May 29, 2006

Tiananmen Mothers call on China to reassess 1989

By Lindsay Beck

BEIJING (Reuters) - Families of victims of the 1989
military crackdown on Tiananmen Square demonstrators have
called on the government to reassess the incident and
compensate victims, days ahead of the sensitive anniversary of
the event.

In an open letter released on Monday by the watchdog group
Human Rights in China, the "Tiananmen Mothers" also called for
a process of truth and reconciliation over the events of June
3-4, 1989, when troops and tanks suppressed weeks of peaceful
protests, killing hundreds.

"We believe that only by going through a process of
determined perseverance can we accumulate results bit by bit,"
said the letter from the group headed by Ding Zilin, a retired
professor whose teenage son was killed in the crackdown.

"And only though the continuous accumulation of specific
results can we achieve a just and proper resolution of the June
4 issue."

Although 17 years have passed since the student-led protest
movement unprecedented in Communist China, the government still
fears the date could spark a challenge to its grip on power and
has refused calls to reassess the wave of activism it condemned
as "counter-revolutionary."

In April, Chinese authorities made a payment to the mother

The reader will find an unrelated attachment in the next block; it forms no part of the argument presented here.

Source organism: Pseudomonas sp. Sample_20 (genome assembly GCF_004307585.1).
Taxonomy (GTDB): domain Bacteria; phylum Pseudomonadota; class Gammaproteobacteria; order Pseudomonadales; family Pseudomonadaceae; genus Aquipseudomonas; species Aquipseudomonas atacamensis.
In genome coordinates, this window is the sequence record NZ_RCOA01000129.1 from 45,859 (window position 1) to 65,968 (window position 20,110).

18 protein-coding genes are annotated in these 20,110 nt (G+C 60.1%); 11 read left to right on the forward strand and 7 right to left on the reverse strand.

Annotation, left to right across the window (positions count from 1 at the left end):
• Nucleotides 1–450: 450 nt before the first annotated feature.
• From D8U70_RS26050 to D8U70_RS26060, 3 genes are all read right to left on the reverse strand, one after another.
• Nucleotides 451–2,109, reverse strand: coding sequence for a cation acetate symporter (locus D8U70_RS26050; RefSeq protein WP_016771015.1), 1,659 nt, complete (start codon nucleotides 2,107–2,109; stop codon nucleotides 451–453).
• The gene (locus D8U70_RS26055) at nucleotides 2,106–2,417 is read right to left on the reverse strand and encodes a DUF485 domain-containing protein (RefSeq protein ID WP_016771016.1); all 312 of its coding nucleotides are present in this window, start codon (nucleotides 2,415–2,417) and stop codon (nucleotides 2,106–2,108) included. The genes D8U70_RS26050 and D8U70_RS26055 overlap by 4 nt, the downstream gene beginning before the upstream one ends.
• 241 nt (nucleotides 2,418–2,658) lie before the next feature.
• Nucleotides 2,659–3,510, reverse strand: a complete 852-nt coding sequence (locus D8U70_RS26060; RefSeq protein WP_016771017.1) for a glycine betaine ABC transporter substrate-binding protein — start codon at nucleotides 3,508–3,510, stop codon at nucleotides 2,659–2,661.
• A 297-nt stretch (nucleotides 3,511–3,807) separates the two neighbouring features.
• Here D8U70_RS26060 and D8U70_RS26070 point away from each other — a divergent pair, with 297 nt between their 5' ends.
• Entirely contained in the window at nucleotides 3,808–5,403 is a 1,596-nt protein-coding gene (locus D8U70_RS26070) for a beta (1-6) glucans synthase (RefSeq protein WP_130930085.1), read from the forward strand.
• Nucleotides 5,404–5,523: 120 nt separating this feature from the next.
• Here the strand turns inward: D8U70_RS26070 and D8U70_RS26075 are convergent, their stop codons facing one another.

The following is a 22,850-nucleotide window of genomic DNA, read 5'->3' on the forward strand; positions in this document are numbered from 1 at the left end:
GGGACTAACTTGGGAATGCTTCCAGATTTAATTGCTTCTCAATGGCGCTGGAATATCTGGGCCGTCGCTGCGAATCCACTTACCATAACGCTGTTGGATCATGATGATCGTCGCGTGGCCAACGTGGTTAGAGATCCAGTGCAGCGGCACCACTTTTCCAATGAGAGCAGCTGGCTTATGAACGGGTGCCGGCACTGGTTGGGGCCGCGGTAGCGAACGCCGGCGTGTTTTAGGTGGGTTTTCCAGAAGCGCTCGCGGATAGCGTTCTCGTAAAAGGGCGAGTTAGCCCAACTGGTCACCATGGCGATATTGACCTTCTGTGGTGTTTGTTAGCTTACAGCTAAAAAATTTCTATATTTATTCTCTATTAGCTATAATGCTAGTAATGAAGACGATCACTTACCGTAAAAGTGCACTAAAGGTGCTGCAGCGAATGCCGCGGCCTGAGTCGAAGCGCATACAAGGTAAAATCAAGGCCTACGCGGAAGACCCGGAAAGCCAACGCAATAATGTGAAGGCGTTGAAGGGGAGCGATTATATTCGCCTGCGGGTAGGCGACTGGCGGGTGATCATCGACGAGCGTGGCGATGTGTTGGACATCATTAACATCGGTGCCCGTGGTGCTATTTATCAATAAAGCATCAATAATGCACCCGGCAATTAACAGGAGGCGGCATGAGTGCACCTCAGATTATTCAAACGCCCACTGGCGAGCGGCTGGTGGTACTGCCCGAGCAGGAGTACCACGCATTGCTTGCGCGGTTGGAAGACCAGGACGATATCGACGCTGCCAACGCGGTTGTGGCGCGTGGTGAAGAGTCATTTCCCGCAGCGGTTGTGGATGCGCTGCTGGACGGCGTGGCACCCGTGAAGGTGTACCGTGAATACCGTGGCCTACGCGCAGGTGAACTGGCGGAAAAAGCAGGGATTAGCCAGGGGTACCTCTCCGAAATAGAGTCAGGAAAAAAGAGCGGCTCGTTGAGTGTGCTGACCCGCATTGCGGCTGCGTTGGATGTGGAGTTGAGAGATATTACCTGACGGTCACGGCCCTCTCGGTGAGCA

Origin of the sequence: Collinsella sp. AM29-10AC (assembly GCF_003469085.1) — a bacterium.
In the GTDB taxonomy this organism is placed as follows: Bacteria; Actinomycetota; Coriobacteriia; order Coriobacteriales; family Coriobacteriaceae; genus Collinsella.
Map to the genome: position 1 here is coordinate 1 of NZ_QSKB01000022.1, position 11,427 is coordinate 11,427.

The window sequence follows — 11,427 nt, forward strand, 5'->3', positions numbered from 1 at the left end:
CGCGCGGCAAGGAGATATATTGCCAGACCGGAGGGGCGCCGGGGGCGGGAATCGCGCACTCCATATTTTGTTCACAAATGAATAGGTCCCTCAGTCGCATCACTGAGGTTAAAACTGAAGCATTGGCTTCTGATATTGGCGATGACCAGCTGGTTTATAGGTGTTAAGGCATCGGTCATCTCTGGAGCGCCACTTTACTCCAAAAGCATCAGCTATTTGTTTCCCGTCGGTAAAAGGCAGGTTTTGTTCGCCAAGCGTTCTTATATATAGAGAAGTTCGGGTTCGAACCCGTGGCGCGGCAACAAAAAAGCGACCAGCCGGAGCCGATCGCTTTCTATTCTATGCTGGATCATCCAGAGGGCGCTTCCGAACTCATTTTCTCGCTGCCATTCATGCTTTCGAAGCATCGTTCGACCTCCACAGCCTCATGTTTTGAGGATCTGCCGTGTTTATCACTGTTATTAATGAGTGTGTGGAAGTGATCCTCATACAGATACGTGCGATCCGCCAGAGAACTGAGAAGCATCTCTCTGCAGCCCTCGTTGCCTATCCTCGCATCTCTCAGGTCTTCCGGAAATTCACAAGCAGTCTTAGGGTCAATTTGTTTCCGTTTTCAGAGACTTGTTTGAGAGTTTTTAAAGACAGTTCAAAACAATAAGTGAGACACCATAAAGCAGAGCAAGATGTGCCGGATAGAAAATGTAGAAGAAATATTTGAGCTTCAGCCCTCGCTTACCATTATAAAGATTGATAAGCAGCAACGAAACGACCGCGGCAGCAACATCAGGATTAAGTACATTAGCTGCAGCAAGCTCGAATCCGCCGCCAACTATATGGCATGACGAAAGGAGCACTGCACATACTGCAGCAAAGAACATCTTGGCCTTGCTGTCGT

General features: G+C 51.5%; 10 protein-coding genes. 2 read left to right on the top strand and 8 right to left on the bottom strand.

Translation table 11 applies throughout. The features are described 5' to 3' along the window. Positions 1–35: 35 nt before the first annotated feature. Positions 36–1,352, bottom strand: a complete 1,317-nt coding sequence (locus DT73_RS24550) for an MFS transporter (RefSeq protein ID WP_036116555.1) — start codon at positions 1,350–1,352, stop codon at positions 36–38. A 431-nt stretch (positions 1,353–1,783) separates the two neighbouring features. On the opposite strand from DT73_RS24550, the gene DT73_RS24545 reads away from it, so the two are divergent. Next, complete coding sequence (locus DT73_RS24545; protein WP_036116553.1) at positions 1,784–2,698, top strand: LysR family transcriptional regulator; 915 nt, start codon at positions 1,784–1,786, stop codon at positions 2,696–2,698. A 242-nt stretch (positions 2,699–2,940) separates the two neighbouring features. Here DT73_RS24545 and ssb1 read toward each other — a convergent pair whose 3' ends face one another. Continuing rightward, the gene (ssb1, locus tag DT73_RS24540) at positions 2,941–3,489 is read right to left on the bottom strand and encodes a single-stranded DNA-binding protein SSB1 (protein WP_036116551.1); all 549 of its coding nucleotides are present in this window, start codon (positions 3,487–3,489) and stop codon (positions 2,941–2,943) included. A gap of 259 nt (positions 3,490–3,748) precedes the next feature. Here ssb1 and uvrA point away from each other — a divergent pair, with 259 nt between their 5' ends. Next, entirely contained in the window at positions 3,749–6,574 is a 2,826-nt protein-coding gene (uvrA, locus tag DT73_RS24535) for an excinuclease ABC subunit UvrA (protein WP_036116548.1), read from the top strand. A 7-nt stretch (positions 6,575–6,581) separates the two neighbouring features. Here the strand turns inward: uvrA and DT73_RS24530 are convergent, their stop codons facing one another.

of Zhou Guocong, one of those killed, the first time a victim's
family has been compensated. At the time, though, Ding said she
doubted it meant any softening of the official line on

Dissidents and intellectuals are still routinely taken into
custody or placed under house arrest each year in the days
leading up to June 4. Others leave Beijing to wait out the
period in the countryside.

AIDS activist Hu Jia traveled to the central province of
Henan to avoid the house arrest and detention he has suffered
in Beijing in previous years, but he said even there he
remained under police surveillance.

"From the 26th until now every day there are at least two
cars and a motorcycle, about 10 police. Wherever I go, they go
with me," he told Reuters by telephone. "I'll come back to
Beijing on June 5."

Among those taken in this year were Shanghai petitioner Mao
Hengfeng, who spent more than a month in detention earlier this
year after she went on hunger strike in support of an outspoken
human rights lawyer.

Mao was detained again on May 23 by a district police
station and later transferred and her whereabouts were unknown,
Human Rights in China said.

In a second incident, the father of an imprisoned activist
was summoned by police after he submitted an open letter during
U.N. Secretary-General Kofi Annan's visit to China last week,
requesting Annan's intervention to release his son.

Xu Yongdao's son, Xu Zhengqing, is serving three years for
commemorating last year's death of former party leader Zhao
Ziyang -- ousted for his support of the student demonstrators
-- the New York-based watchdog group said.